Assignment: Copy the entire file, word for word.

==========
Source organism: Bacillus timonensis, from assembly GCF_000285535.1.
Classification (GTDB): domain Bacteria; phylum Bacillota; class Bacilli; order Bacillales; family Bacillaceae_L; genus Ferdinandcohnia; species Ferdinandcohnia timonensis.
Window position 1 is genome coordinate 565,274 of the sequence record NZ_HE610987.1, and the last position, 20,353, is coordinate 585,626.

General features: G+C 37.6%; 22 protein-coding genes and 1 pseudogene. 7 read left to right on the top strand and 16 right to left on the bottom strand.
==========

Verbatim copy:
Source organism: Bacillus timonensis, from assembly GCF_000285535.1.
Classification (GTDB): domain Bacteria; phylum Bacillota; class Bacilli; order Bacillales; family Bacillaceae_L; genus Ferdinandcohnia; species Ferdinandcohnia timonensis.
Window position 1 is genome coordinate 565,274 of the sequence record NZ_HE610987.1, and the last position, 20,353, is coordinate 585,626.

General features: G+C 37.6%; 22 protein-coding genes and 1 pseudogene. 7 read left to right on the top strand and 16 right to left on the bottom strand.